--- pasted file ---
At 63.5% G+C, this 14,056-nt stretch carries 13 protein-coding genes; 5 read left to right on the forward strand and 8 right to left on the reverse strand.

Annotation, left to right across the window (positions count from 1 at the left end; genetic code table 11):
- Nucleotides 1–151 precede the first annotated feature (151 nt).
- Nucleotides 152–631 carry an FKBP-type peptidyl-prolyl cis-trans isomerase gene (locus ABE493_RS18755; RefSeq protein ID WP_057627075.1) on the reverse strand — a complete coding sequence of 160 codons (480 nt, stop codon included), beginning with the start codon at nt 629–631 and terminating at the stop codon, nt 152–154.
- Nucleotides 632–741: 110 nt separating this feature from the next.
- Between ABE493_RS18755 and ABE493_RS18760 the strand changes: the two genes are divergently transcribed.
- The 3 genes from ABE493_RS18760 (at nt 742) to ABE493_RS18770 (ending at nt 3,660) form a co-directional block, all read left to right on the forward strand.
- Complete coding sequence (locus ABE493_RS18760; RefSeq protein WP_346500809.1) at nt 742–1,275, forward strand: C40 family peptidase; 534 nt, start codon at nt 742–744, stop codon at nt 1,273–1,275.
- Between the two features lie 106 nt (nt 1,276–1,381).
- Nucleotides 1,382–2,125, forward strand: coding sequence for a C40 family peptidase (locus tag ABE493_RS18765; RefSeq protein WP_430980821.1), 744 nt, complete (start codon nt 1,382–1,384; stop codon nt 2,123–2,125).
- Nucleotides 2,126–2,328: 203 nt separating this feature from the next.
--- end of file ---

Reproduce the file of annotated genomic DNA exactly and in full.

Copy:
At 63.5% G+C, this 14,056-nt stretch carries 13 protein-coding genes; 5 read left to right on the forward strand and 8 right to left on the reverse strand.

Annotation, left to right across the window (positions count from 1 at the left end; genetic code table 11):
- Nucleotides 1–151 precede the first annotated feature (151 nt).
- Nucleotides 152–631 carry an FKBP-type peptidyl-prolyl cis-trans isomerase gene (locus ABE493_RS18755; RefSeq protein ID WP_057627075.1) on the reverse strand — a complete coding sequence of 160 codons (480 nt, stop codon included), beginning with the start codon at nt 629–631 and terminating at the stop codon, nt 152–154.
- Nucleotides 632–741: 110 nt separating this feature from the next.
- Between ABE493_RS18755 and ABE493_RS18760 the strand changes: the two genes are divergently transcribed.
- The 3 genes from ABE493_RS18760 (at nt 742) to ABE493_RS18770 (ending at nt 3,660) form a co-directional block, all read left to right on the forward strand.
- Complete coding sequence (locus ABE493_RS18760; RefSeq protein WP_346500809.1) at nt 742–1,275, forward strand: C40 family peptidase; 534 nt, start codon at nt 742–744, stop codon at nt 1,273–1,275.
- Between the two features lie 106 nt (nt 1,276–1,381).
- Nucleotides 1,382–2,125, forward strand: coding sequence for a C40 family peptidase (locus tag ABE493_RS18765; RefSeq protein WP_430980821.1), 744 nt, complete (start codon nt 1,382–1,384; stop codon nt 2,123–2,125).
- Nucleotides 2,126–2,328: 203 nt separating this feature from the next.